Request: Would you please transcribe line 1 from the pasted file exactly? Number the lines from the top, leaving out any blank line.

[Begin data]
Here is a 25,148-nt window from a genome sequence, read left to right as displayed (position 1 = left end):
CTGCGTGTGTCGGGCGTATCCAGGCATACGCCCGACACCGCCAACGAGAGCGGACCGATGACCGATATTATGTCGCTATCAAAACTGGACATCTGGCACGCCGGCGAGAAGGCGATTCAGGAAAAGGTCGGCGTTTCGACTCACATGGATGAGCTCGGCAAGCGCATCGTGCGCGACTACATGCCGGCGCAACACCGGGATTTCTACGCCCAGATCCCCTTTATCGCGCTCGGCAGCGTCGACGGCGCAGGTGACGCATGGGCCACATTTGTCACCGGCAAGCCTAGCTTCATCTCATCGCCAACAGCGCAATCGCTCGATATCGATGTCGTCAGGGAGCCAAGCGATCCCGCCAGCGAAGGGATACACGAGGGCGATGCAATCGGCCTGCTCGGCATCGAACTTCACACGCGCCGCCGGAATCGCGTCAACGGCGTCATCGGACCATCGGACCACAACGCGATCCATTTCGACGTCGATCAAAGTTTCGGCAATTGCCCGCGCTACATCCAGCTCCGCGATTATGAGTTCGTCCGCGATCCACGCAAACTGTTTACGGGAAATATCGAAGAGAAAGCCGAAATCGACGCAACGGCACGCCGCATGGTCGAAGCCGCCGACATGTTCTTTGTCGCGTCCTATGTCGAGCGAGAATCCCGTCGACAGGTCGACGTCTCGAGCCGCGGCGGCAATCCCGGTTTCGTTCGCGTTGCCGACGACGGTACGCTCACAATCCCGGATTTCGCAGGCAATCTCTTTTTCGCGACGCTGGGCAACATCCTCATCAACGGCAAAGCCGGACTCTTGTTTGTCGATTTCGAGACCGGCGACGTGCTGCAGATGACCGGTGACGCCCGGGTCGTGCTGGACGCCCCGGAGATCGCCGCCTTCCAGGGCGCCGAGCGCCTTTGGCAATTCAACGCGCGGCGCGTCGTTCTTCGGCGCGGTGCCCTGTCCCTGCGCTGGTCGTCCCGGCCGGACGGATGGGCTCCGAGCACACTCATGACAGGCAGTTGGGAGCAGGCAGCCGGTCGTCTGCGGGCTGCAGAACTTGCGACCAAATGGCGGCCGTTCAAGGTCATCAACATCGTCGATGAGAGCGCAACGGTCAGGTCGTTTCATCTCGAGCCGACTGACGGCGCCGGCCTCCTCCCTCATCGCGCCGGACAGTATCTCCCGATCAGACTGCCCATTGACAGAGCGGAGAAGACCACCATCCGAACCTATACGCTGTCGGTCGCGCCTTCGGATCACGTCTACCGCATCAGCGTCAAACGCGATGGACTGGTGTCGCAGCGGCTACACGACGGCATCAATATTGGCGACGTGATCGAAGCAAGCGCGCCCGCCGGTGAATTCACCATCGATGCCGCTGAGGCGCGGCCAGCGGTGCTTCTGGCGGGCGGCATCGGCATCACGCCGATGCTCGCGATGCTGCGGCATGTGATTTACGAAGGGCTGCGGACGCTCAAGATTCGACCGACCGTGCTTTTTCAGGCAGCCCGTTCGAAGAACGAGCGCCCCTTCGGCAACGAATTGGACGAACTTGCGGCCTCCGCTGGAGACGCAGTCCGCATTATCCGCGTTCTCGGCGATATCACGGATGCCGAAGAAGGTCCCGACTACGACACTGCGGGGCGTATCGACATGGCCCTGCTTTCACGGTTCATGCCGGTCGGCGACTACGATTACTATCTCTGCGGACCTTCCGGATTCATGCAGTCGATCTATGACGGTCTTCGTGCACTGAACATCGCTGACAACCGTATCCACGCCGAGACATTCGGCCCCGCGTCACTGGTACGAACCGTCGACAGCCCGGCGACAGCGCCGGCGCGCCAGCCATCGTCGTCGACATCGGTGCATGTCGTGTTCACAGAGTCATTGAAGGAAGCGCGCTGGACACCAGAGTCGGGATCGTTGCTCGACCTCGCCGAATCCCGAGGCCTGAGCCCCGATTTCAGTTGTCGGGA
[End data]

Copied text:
Here is a 25,148-nt window from a genome sequence, read left to right as displayed (position 1 = left end):